After having exploited all feasible sites for big hydro, Sri Lanka has turned to the development of smaller projects. Many streams have been marked as potential for building mini-hydro projects and already about 37 are in construction or evaluation phase, revealed CEJ member Hemantha Withanage. A mini hydro power plant of 0.6MW is being constructed on the Koskulana River, within the 100m buffer zone of Sinharaja Forest Reserve. Sinharaja rain forest located in the South- West of Sri Lanka was declared back in 1875 as a reserved forest in terms of Ordinance No.24 of 1848 (an Ordinance to regulate the felling and removal of Timber grown on Crown Lands of Sri Lanka). In 1978, Sinharaja was recognized as an International Man and Biosphere Reserve by UNESCO. In 1988, it was declared as a National Heritage and Wilderness Area under the National Heritage and Wilderness Areas Act No.3 of 1988 of Sri Lanka. In the same year it was inscribed on the world heritage list of UNESCO. The inscription as a world heritage was justified as ‘Sinharaja is the last remaining relatively undisturbed remnant of tropical humid evergreen forest in Sri Lanka’ and its endemism is extremely high with at least 139 species of endemic plants and its faunal endemism particularly for birds, mammals and butterflies exceeding 50%. Sinharaja is also an important watershed, as a network of waterways generating from it feed two major rivers, Gin Ganga and Kalu Ganga.
In November 2015, the Public Interest Law Foundation (PILF) through media reports became aware that a 600 Kw mini hydro power plant was being built at the Koskulana River in the Kalawana Divisional Secretariat Area in the District of Ratnapura causing adverse impacts on Sinharaja World Heritage site and the river itself. Upon inquiry PILF became aware that the mini hydro power project was right on the boundary of the Sinharaja World Heritage Site.
The Central Environmental Authority (CEA) had approved the project on the submission of an initial environmental examination report (IEE). PILF’s position is that the irreversible adverse impacts of the project on Sinharaja, is best carried out through an Environmental Impact Assessment (EIA) and not through IEE. EIA is a more in depth study than an IEE. The organization Environmental Foundation Limited has observed that the IEE report describes the general features of the project area to some extent but never state that the project area is exclusively within the buffer zone of the Sinharaja Rain Forest. EFL has also lamented scarce accuracy in biological survey, like fish species. Also, according to the IEE report, there are no river users along the river bank within the proposed project area, which is incorrect. There are many houses beyond the proposed weir on both sides of the river bank. People explore theses streams for gems and also to catch fish.
The IEE report blames the upstream inhabitants for soil erosion rather than the devastating activities taking place for the plant construction. There will be an unprecedented soil erosion and subsequent sediment load into the stream due to the construction of the weir, excavation for headrace channel, forebay and powerhouse and other infrastructure development activities such as the construction of access roads. The soil erosion resulting from construction of power projects cannot be compared with minor agriculture activities. According to LankaWeb, "The total length of the affected stream stretches (ASS) in the Kukule Ganga including the Kukule major hydropower project is 12.39 km of which 8.18 km have resulted from Kukule Ganga major hydro dam, which generates 80 MW whereas about 4.5 km stream stretches have been destroyed from six mini hydropower plants, which generate only 10.50 MW." This indicates that mini hydropower projects also generate major cumulative impacts as serious as those provoked by large hydro.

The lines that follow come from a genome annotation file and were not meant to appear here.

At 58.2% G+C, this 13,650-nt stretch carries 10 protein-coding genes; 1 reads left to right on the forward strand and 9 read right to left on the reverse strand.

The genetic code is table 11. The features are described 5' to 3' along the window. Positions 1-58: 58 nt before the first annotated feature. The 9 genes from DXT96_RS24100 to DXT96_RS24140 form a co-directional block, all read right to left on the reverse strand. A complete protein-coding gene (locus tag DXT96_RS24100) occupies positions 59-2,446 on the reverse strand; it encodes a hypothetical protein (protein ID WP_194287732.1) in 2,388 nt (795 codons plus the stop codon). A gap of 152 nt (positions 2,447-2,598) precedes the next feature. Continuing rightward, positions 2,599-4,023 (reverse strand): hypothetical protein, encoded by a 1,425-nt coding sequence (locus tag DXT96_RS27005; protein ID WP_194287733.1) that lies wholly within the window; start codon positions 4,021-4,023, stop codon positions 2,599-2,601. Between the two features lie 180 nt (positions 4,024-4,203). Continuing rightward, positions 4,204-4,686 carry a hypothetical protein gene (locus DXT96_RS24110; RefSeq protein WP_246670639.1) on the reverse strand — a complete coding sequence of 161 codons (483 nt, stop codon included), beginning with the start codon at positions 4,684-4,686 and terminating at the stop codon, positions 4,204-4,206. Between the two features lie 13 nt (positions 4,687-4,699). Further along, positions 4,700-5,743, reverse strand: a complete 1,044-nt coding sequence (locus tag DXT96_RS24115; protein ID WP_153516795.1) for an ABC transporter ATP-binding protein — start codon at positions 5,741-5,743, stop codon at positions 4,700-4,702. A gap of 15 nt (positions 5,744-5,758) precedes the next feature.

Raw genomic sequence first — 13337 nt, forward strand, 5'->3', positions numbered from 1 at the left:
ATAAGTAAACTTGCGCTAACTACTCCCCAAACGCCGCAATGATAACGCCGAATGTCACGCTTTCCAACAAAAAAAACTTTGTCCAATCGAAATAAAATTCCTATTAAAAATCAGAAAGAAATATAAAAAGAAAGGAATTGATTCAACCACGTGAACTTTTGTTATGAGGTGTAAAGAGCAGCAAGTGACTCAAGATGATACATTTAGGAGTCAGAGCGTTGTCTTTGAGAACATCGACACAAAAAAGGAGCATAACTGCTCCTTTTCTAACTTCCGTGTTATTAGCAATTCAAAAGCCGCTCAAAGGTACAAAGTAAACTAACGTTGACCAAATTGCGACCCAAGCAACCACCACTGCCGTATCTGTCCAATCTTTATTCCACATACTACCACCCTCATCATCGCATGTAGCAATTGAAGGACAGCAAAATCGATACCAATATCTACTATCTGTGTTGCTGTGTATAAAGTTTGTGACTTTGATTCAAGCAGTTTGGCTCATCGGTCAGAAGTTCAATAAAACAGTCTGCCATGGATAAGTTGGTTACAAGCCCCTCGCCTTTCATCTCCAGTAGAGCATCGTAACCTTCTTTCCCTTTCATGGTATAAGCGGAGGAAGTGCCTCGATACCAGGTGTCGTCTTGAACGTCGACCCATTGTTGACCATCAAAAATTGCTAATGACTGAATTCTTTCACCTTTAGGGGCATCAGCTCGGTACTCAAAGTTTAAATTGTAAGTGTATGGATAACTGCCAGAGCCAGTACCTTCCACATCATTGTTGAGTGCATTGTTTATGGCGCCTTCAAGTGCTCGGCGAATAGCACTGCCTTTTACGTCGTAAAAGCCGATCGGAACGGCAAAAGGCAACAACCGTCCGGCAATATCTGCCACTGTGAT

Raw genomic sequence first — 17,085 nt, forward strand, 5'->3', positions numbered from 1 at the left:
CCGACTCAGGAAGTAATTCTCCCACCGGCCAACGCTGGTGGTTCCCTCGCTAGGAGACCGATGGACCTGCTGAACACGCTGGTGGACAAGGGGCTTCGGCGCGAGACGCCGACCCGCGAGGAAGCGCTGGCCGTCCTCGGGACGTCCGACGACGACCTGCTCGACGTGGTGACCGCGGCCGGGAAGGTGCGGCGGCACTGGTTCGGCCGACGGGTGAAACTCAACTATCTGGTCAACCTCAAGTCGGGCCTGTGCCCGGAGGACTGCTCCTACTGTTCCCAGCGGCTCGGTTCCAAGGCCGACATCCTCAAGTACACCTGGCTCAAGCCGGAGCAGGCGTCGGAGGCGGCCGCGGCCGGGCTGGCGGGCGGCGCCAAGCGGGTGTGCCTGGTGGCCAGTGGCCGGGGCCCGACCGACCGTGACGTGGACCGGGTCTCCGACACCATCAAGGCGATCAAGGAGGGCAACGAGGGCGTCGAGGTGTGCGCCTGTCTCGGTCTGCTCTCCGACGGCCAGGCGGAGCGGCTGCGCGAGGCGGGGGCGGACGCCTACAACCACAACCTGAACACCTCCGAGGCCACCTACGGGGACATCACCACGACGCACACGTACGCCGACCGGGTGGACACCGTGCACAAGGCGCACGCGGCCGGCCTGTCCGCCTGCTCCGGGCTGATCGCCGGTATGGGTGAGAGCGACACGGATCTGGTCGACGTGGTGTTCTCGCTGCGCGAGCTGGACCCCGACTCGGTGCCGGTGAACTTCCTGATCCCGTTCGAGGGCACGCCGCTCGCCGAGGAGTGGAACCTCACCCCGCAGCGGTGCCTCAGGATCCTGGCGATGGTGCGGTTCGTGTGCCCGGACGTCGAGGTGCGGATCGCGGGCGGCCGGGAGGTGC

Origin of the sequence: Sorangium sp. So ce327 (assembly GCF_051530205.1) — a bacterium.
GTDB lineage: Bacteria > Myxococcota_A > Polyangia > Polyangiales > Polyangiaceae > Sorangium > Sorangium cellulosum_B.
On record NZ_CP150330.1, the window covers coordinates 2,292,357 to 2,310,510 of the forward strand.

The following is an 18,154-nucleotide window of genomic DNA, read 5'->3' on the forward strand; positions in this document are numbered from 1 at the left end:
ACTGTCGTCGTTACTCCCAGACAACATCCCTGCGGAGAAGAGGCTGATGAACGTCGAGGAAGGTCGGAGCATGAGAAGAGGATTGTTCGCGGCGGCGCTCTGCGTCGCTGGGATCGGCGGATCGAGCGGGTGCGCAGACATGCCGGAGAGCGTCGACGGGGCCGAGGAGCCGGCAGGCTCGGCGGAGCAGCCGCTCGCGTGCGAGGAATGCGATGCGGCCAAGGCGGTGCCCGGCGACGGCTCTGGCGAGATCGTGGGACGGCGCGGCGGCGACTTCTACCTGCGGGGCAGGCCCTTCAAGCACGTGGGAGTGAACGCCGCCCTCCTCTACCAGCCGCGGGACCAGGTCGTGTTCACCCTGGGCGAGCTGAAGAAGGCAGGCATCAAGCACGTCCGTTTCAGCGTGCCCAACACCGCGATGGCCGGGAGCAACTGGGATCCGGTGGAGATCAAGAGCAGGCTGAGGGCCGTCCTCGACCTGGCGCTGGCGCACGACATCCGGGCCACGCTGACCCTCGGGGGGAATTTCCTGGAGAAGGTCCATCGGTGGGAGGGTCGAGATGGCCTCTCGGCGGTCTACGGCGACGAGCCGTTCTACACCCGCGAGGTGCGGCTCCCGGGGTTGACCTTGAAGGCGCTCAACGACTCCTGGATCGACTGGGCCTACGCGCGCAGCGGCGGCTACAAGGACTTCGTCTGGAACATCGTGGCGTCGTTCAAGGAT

The National Environmental Act No.47 of 1980 as amended allows public participation in the decision making process of EIAs and this right is not available for IEEs. During investigations it was observed that the Forest Department under whose control the Sinharaja lies had initially objected to the implementation of the project but had subsequently sent a letter of no objection with no reasons for justification. Also, the IEE report has been submitted to the CEA after the period given for submission in the Terms of Reference. The CEA has granted approval for the project within one day after submitting the IEE report. Another issue taken up by PILF was that the alienation of State land was done in violation of the State Lands Ordinance. PILF filed Writ Application No.527/2015 in the Court of Appeal of Sri Lanka on 23rd December 2015 challenging the approval process of the project in question. The matter is pending in Court and the activities of the project were stopped based on an undertaking given to Court by the developer on 23rd December 2015. The project has also been challenged subsequently by Environmental Foundation Ltd. by filing a Fundamental Rights case in the Supreme Court in January 2016.